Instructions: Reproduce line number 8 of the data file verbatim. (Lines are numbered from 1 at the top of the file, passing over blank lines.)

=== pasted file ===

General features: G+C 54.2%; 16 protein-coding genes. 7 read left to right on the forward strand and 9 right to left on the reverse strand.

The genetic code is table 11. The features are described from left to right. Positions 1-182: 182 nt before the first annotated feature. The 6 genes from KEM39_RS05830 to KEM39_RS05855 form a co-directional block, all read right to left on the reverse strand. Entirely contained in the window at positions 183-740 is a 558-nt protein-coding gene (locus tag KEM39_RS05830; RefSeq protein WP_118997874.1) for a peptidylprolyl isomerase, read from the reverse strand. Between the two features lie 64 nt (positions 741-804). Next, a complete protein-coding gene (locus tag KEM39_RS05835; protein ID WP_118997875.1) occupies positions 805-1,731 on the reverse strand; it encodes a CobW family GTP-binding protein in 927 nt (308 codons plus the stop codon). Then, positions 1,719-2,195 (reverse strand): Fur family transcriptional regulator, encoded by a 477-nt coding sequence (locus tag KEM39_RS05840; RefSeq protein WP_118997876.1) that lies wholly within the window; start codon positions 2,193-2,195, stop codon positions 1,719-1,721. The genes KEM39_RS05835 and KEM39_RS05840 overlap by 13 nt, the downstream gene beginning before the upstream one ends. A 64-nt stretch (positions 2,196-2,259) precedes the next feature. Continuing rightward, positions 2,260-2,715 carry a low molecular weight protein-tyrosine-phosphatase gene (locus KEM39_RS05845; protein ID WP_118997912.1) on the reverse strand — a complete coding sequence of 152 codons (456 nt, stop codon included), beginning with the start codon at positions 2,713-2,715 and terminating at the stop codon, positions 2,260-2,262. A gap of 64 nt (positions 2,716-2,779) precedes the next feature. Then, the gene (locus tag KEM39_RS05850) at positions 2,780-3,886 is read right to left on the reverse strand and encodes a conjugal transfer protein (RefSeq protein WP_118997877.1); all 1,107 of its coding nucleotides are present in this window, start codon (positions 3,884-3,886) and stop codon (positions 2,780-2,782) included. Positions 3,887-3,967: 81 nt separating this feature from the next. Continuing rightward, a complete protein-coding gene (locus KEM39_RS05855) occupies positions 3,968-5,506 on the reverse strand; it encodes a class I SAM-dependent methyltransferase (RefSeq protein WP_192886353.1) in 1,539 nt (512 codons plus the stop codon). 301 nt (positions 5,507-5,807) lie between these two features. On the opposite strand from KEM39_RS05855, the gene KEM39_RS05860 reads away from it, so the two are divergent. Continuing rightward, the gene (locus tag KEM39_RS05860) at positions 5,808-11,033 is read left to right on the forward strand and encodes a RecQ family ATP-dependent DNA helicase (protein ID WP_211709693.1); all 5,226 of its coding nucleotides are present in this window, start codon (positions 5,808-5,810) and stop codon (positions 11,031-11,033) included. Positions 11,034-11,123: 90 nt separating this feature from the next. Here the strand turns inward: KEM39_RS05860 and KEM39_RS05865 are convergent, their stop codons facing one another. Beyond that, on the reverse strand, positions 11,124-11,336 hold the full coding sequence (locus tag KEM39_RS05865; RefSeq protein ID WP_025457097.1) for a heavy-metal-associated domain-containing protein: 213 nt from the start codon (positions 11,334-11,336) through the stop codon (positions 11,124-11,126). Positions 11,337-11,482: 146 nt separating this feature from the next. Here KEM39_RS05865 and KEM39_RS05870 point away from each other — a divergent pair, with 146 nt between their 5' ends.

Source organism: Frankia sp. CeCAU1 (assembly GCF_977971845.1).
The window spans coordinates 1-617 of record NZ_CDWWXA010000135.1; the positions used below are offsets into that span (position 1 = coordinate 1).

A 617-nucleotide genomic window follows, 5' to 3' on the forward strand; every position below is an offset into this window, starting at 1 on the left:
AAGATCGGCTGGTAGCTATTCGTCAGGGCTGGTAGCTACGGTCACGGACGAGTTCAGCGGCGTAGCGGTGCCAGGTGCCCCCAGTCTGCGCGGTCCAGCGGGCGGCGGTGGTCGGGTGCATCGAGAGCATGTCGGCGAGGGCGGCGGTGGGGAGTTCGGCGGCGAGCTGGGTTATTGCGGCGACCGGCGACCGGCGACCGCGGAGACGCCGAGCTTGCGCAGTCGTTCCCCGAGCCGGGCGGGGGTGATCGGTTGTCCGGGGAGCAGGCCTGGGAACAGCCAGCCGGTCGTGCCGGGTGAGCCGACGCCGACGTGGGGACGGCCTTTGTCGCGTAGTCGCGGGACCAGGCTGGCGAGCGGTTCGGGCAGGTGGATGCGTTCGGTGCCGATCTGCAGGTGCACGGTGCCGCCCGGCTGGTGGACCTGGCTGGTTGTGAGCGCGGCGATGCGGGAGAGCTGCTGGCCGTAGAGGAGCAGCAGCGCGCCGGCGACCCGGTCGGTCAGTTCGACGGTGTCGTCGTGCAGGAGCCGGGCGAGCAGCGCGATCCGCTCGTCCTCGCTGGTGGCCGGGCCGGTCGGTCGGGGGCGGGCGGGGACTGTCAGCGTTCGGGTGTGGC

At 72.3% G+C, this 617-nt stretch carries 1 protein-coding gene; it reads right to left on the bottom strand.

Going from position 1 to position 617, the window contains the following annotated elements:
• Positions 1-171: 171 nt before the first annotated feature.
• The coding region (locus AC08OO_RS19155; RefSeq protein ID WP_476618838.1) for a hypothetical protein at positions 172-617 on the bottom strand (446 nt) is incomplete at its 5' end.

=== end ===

Going from position 1 to position 617, the window contains the following annotated elements: